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Inspection Summary


Overall summary & rating

Good

Updated 17 March 2017

Letter from the Chief Inspector of General Practice

We carried out an announced comprehensive inspection at Farnham Road Surgery on 5 January 2017. Overall the practice is rated as good. Specifically it is rated good for the provision of safe, effective, caring and well led services and outstanding for delivery of responsive services.

Our key findings across all the areas we inspected were as follows:

  • Risks to patients were assessed and well managed.
  • Staff assessed patients’ needs and delivered care in line with current evidence based guidance. Staff had been trained to provide them with the skills, knowledge and experience to deliver effective care and treatment.
  • Patients said they were treated with compassion, dignity and respect and they were involved in their care and decisions about their treatment.
  • Information about services and how to complain was available and easy to understand. Improvements were made to the quality of care as a result of complaints and concerns. Learning and trends from complaints were shared with stakeholders. For example, with the patient participation group (PPG).
  • Patients said they found it easy to make an appointment, there was continuity of care. Urgent appointments were available the same day and appointments were offered on both Saturday and Sunday mornings.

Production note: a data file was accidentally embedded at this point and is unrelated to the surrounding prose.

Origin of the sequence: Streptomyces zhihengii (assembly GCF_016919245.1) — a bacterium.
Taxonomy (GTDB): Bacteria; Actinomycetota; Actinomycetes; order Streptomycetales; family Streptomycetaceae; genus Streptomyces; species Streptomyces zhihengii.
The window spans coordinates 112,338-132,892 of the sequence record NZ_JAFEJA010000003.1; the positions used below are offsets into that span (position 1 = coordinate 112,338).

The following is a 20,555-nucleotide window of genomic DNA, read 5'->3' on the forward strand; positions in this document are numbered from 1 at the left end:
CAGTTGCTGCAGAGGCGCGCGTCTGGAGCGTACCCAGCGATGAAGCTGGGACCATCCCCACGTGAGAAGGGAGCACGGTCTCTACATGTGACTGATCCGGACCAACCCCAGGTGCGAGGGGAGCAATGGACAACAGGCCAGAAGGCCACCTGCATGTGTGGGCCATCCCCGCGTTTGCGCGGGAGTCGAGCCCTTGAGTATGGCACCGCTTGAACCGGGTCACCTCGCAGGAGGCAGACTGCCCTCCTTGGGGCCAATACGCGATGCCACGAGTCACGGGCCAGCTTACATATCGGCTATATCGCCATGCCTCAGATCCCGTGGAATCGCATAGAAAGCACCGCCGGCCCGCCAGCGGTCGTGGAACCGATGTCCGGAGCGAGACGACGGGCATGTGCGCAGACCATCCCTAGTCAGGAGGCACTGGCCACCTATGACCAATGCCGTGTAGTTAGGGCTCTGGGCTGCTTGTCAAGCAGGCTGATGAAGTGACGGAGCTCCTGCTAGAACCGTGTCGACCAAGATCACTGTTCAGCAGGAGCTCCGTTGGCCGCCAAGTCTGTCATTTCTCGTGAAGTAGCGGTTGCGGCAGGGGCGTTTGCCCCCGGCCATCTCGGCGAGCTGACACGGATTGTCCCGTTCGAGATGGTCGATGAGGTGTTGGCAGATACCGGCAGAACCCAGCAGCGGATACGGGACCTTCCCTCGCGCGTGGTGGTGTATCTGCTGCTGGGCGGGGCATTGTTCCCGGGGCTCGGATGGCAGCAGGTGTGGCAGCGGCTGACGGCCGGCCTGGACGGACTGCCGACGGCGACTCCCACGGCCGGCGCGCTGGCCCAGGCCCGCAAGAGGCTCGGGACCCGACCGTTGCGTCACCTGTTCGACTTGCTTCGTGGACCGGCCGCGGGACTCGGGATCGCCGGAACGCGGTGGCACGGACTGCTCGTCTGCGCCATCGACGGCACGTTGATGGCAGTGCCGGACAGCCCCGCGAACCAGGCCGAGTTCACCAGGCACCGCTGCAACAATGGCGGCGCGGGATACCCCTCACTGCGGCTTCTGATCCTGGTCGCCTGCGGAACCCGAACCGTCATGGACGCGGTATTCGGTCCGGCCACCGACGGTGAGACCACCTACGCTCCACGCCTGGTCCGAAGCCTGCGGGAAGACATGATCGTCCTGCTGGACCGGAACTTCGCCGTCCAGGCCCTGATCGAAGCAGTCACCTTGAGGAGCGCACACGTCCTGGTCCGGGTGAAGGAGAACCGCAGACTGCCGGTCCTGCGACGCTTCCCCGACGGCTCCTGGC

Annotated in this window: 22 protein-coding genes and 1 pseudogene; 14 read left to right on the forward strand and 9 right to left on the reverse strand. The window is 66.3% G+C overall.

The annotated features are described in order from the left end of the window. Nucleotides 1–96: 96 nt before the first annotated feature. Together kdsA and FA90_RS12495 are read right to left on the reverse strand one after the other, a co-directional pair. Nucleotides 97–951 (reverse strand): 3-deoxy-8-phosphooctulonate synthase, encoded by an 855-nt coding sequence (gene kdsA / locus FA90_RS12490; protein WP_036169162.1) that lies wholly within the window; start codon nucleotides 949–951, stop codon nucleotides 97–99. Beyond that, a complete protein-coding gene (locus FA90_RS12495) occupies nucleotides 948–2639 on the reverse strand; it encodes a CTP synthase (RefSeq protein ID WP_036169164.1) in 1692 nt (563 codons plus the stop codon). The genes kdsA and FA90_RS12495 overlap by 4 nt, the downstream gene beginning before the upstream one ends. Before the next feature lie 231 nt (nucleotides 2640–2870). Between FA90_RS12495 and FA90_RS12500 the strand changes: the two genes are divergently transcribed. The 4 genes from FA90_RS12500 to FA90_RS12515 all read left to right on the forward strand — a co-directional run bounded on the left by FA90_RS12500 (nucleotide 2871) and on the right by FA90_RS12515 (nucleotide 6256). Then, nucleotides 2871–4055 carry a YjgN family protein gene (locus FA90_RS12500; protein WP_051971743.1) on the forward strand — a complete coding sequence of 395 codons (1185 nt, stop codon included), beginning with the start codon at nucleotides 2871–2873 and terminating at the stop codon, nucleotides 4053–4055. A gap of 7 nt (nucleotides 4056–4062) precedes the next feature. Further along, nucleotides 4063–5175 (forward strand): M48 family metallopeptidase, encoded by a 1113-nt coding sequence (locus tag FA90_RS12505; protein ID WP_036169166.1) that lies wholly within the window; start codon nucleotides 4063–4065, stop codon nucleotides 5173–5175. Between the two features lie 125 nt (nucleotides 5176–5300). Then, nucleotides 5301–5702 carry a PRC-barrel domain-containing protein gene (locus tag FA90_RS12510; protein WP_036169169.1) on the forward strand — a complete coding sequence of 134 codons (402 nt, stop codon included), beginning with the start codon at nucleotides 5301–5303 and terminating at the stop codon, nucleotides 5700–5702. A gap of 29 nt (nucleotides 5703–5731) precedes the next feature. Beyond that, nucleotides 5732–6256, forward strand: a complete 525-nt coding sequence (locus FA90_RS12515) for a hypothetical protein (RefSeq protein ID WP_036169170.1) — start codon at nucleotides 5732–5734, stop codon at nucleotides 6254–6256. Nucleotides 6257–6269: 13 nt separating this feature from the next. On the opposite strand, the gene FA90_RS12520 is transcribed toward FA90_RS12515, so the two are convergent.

• The practice had good facilities and was well equipped to treat patients and meet their needs.
  • There was a clear leadership structure and staff felt supported by management. The practice proactively sought feedback from staff and patients, which it acted on.
  • The provider was aware of and complied with the requirements of the duty of candour.
  • A wide range of services were provided at the practice to facilitate easier access for patients and reduce time consuming and costly trips to hospitals and other clinics.

We saw areas of outstanding practice including:

  • Learning from significant events was central to improvement in practice performance. Detailed presentations of significant events were given to staff at team meetings to ensure consistent learning. Significant events were shared with the patient participation group and other external stakeholders to facilitate wider learning and improvement.

  • Patients individual needs and preferences were central to planning of services. The practice provided specialist clinics, led by the GPs, to increase attendance and reduce referrals. These included: dermatology and orthopaedics. Data showed this increased attendance and reduced referrals to hospitals and other clinics.

  • The practice took an active role in provision of services to the wider community and those in vulnerable circumstances. They provided a specialist drug and alcohol prescribing service to both registered patients and those from other practices in the area. This recognised that this group of patients frequently found contact with new services difficult.